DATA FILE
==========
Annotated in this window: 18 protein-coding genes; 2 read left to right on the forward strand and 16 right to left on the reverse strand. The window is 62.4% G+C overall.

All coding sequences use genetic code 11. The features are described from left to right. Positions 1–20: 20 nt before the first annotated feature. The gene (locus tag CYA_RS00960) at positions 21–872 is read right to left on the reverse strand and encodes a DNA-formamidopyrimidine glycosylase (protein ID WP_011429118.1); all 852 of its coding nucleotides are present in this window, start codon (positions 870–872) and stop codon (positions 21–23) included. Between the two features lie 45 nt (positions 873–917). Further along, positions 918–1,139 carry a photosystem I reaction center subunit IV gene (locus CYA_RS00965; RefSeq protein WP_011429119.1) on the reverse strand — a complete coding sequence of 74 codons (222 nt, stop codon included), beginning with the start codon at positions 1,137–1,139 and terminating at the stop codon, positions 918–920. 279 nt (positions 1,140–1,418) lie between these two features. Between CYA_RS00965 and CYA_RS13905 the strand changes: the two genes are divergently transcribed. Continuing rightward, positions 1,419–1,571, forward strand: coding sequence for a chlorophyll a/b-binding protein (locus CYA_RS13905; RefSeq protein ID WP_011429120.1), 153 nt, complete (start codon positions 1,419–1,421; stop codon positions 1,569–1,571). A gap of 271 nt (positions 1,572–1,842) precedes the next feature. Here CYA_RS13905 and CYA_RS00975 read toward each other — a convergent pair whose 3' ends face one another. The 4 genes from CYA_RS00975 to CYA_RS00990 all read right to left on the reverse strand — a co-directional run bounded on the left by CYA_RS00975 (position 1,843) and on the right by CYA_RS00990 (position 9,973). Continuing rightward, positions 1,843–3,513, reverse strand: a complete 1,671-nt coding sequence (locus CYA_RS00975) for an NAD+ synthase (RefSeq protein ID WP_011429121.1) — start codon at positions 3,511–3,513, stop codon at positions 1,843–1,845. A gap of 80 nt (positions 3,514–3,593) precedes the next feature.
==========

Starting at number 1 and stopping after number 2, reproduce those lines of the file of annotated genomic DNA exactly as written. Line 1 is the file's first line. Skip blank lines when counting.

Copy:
Annotated in this window: 18 protein-coding genes; 2 read left to right on the forward strand and 16 right to left on the reverse strand. The window is 62.4% G+C overall.

All coding sequences use genetic code 11. The features are described from left to right. Positions 1–20: 20 nt before the first annotated feature. The gene (locus tag CYA_RS00960) at positions 21–872 is read right to left on the reverse strand and encodes a DNA-formamidopyrimidine glycosylase (protein ID WP_011429118.1); all 852 of its coding nucleotides are present in this window, start codon (positions 870–872) and stop codon (positions 21–23) included. Between the two features lie 45 nt (positions 873–917). Further along, positions 918–1,139 carry a photosystem I reaction center subunit IV gene (locus CYA_RS00965; RefSeq protein WP_011429119.1) on the reverse strand — a complete coding sequence of 74 codons (222 nt, stop codon included), beginning with the start codon at positions 1,137–1,139 and terminating at the stop codon, positions 918–920. 279 nt (positions 1,140–1,418) lie between these two features. Between CYA_RS00965 and CYA_RS13905 the strand changes: the two genes are divergently transcribed. Continuing rightward, positions 1,419–1,571, forward strand: coding sequence for a chlorophyll a/b-binding protein (locus CYA_RS13905; RefSeq protein ID WP_011429120.1), 153 nt, complete (start codon positions 1,419–1,421; stop codon positions 1,569–1,571). A gap of 271 nt (positions 1,572–1,842) precedes the next feature. Here CYA_RS13905 and CYA_RS00975 read toward each other — a convergent pair whose 3' ends face one another. The 4 genes from CYA_RS00975 to CYA_RS00990 all read right to left on the reverse strand — a co-directional run bounded on the left by CYA_RS00975 (position 1,843) and on the right by CYA_RS00990 (position 9,973). Continuing rightward, positions 1,843–3,513, reverse strand: a complete 1,671-nt coding sequence (locus CYA_RS00975) for an NAD+ synthase (RefSeq protein ID WP_011429121.1) — start codon at positions 3,511–3,513, stop codon at positions 1,843–1,845. A gap of 80 nt (positions 3,514–3,593) precedes the next feature.